• Diminished well yields caused by screen encrustation; “sand pumping” caused by casing and screen collapse.
  • High ground water tables encroaching into basements.
  • Stream bank erosion, sediment pollution and flooding problems, often leading to ugly gullies and costly losses in real estate. Such problems are often inherited from California’s historic land use patterns.
  • Failing septic leach fields due to poor soil conditions and high ground water tables.
  • Land and mud slides caused by high moisture conditions, erosion, grading and poor road construction practices.

Many of these problems have until recently haunted only large land resource agencies like the US Forest Service and BLM. But urbanization is increasingly affecting also private landowners, real estate developers and ranchers. Given our long term residence in Plumas County and in part by relying on what has been learned by the Feather River CRM, we have been able to give much valuable advice to land owners, realtors and construction contractors.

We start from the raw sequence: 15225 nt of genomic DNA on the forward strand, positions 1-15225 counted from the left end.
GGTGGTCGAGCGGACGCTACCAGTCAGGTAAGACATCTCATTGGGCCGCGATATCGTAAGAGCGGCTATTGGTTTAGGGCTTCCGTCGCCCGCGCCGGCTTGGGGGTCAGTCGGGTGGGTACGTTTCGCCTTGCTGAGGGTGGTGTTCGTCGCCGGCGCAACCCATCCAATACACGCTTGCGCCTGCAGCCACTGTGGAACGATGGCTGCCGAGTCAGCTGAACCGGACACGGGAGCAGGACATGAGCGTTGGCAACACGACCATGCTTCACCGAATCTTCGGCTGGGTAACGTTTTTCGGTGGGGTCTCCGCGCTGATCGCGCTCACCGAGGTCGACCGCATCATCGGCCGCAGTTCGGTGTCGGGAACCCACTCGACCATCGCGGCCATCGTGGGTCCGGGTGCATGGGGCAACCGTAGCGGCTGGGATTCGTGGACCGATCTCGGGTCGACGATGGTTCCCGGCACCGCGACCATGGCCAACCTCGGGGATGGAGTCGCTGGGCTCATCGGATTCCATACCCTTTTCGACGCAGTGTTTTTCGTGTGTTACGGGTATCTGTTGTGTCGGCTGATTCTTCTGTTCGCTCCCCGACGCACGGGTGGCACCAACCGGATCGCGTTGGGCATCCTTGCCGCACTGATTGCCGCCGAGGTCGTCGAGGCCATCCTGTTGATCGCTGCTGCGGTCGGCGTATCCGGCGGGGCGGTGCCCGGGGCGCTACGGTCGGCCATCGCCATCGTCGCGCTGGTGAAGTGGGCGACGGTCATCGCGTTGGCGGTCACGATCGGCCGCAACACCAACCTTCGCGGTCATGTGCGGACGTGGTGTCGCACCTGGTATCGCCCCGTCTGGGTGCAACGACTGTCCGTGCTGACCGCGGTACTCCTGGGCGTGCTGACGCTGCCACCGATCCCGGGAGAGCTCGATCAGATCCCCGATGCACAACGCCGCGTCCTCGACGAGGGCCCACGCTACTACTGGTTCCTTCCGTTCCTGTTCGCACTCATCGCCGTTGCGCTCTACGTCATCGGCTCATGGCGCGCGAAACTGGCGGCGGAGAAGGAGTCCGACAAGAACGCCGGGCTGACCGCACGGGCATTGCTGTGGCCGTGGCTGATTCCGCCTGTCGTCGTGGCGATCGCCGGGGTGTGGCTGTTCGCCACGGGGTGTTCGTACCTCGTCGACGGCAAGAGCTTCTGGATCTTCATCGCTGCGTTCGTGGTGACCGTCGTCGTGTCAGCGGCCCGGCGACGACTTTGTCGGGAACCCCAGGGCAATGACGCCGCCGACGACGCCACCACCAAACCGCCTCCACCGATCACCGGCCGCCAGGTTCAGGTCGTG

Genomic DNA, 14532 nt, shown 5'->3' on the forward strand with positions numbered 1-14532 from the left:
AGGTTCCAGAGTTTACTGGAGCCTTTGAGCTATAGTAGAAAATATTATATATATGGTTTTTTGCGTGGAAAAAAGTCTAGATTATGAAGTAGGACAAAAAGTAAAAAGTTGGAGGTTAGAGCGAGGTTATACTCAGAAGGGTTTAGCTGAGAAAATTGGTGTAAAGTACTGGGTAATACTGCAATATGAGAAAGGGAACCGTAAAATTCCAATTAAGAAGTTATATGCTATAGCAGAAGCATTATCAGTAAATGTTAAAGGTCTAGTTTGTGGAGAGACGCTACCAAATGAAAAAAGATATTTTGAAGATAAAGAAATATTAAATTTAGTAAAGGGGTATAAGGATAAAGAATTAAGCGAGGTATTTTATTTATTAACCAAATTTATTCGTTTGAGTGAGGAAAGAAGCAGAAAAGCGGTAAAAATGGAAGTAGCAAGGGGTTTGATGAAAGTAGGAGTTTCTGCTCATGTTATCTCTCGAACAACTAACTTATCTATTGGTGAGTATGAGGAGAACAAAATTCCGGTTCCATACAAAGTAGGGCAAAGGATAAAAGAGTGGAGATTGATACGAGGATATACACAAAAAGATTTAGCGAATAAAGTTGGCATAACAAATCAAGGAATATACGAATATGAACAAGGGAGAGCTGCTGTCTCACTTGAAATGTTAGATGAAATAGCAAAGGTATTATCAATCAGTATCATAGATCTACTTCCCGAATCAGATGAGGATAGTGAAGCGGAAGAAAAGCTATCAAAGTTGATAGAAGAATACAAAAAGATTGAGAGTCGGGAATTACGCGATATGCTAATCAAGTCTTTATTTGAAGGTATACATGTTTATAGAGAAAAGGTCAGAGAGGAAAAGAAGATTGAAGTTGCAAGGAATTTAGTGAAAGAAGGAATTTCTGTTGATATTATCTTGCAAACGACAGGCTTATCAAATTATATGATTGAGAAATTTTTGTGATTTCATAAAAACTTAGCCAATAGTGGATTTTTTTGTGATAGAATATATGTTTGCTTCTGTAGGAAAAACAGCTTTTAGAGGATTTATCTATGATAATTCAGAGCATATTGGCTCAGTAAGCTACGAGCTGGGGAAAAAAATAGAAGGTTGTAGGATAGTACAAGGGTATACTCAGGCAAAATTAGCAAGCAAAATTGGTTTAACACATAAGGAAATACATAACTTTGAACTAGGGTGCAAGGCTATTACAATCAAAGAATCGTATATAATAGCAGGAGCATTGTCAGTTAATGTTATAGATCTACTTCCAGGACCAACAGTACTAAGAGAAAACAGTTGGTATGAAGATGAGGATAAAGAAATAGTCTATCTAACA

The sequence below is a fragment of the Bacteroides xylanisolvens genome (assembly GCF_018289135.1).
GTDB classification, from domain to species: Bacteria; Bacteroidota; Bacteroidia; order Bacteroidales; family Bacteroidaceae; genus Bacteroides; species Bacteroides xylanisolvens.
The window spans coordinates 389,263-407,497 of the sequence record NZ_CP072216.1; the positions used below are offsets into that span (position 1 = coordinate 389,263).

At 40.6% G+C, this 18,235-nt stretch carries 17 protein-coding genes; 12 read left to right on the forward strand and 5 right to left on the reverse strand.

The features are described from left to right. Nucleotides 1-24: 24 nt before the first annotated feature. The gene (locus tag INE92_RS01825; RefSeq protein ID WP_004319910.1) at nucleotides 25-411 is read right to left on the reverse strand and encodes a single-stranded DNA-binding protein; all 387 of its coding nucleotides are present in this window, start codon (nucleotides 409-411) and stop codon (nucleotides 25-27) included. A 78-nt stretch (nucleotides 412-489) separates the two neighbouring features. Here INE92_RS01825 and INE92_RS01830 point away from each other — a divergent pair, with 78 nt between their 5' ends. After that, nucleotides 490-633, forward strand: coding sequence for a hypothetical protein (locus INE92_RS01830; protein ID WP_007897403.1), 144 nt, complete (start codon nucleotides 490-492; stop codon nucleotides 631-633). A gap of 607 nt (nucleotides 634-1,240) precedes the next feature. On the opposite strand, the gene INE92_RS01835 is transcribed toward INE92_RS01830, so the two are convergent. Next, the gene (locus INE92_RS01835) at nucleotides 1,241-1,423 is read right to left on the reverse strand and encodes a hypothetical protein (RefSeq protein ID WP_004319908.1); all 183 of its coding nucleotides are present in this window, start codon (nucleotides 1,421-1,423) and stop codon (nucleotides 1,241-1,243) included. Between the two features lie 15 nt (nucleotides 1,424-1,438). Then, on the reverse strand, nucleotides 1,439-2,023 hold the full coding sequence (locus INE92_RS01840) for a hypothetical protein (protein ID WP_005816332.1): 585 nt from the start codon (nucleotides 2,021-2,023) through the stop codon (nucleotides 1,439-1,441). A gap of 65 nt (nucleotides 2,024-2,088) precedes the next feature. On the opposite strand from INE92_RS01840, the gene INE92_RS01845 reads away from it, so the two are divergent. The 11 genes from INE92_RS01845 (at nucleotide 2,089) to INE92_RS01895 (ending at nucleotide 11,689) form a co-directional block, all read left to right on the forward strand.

Other land use problems facing business property owners include hidden liabilities from hazardous chemical spills and leaking underground fuel tanks. Such issues need to be identified by means of environmental audits before a land purchase is closed.

Solving these problems usually requires on-site visits with a great deal of attention to detail, usually applying an interdisciplinary approach. We rely on our own hydrologic experience and historical records, while networking with local engineers, biologists, contractors and well drillers.